This movie is not so much a film noir, but more of a political hit job on Robert Moses, a man who led many of the practical efforts to modernize and clean up New York City in the early 20th century.
The performances in this movie were great for the most part, and it was definitely a decent caper film. However, the movie was sold on the premise we were going to get the real scoop on the hitherto unreported story of how in 1972 mobsters scored $30 million in dirty slush fund money stashed by Nixon CREEPS in safety deposit boxes in California National Bank. This turned out to be as disappointing as watching Geraldo open Al Capone's vault.
The performances by the two Aussies, Travis Fimmel (Harry Barber) and Tasmanian angel Rachael Tayler (Molly Murphy) were great. They were sincere, likeable, and they had good romantic chemistry. This movie had kind of a "my escape from the mob" theme, and you couldn't help but to root for Harry and Molly to get away and live happily ever after.
The mobster performances were also very good. William Fichtner (crew leader Enzo) gave a good performance, as usual, and watching the gang members interact was enjoyable, although some of the gang members sounded a little more Brooklyn than Youngstown, Ohio.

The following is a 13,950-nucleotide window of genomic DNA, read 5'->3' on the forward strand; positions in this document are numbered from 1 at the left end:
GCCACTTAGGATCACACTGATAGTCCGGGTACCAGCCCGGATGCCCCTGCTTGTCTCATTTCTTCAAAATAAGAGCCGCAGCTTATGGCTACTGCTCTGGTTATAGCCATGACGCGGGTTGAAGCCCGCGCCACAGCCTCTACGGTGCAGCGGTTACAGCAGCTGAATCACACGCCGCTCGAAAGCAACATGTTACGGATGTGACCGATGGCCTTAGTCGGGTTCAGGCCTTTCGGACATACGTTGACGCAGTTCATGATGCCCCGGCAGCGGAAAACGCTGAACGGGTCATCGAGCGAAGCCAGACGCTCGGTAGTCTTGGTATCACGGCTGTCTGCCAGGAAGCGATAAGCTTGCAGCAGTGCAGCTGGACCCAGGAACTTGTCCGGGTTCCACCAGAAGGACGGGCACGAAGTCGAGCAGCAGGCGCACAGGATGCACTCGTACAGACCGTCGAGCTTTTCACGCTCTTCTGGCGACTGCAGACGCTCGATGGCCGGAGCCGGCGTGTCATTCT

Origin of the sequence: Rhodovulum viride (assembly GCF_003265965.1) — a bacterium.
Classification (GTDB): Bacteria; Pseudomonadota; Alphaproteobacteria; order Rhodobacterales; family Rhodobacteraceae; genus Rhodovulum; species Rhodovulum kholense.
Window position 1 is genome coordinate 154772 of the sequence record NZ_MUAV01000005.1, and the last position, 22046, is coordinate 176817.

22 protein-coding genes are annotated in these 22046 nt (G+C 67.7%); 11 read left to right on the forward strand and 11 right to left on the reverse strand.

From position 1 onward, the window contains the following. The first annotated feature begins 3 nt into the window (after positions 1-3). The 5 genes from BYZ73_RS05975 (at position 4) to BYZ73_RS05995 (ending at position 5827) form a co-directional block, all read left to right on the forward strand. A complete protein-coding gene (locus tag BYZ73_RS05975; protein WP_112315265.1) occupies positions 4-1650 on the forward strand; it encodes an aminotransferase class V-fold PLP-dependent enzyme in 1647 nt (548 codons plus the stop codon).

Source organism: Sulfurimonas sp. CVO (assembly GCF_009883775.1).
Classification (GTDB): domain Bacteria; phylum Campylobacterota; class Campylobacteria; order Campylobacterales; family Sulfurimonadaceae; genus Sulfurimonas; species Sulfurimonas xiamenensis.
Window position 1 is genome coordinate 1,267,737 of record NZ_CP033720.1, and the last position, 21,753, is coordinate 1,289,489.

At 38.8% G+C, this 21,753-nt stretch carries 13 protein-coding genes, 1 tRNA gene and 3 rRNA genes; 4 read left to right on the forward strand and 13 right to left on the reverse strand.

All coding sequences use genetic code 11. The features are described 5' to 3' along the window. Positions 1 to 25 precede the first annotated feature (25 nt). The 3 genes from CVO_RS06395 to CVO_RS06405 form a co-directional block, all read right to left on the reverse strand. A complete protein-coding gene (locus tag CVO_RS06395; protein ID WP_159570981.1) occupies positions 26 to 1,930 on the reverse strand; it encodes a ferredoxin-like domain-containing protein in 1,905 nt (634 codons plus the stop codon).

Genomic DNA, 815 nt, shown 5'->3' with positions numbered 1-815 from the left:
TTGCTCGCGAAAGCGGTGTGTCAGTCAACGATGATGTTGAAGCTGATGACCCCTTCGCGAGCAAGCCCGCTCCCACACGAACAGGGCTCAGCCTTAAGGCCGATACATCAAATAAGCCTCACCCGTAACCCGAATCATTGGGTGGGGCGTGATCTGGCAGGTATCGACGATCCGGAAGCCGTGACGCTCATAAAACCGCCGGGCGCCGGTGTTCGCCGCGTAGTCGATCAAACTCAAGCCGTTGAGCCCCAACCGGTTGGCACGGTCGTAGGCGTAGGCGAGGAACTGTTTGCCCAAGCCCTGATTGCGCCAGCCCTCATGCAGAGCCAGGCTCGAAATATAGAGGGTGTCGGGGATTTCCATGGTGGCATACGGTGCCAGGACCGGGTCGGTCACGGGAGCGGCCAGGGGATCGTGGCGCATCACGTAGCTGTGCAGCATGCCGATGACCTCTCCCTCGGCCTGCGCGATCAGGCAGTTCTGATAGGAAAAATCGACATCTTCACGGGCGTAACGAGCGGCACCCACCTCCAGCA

Forest Whitaker is always enjoyable to watch, but it seemed like his character was there primarily to insert a couple of "facts" into the film. Such as (1) that there seemed to be an awful lot of high-level federal interest in this robbery, and (2) that CREEP member Chuck Coulson had a baseball card collection in one of the safety deposit boxes. Now, I have no idea if these are true, but these are interesting facts. Even taken as true, however, they show little more evidence of a secret $30 million Nixon stash than an average CNN broadcast provides actual evidence of Trump-Russia collusion. No $30 million stash was ever found, and no amount vulgar anti-Nixon rants expressed by several of the characters in this movie changes this fact.
Tell Geraldo to go back home. This one's empty too.
Perhaps not great film noir, but very good. Beautifully dark, surreal, and edgy. The story line may have offered perhaps one twist too many, but the performances! Margot Robbie plays a powerful anti-heroine, giving a wonderful performance combining evil, insanity, and humor. A female anti-superhero who repeated conquered her male opponents, not with physical force, but with piercing stares, pointed words, and deadly seduction. And Robbie nailed it like perhaps no other actress could have. Mike Myer's performance similarly gave us a wonderful combination of surreal darkness and humor. There is absolutely NO reason Margot Robbie should not have been at least nominated for an academy award. Perhaps Mike Myers as well.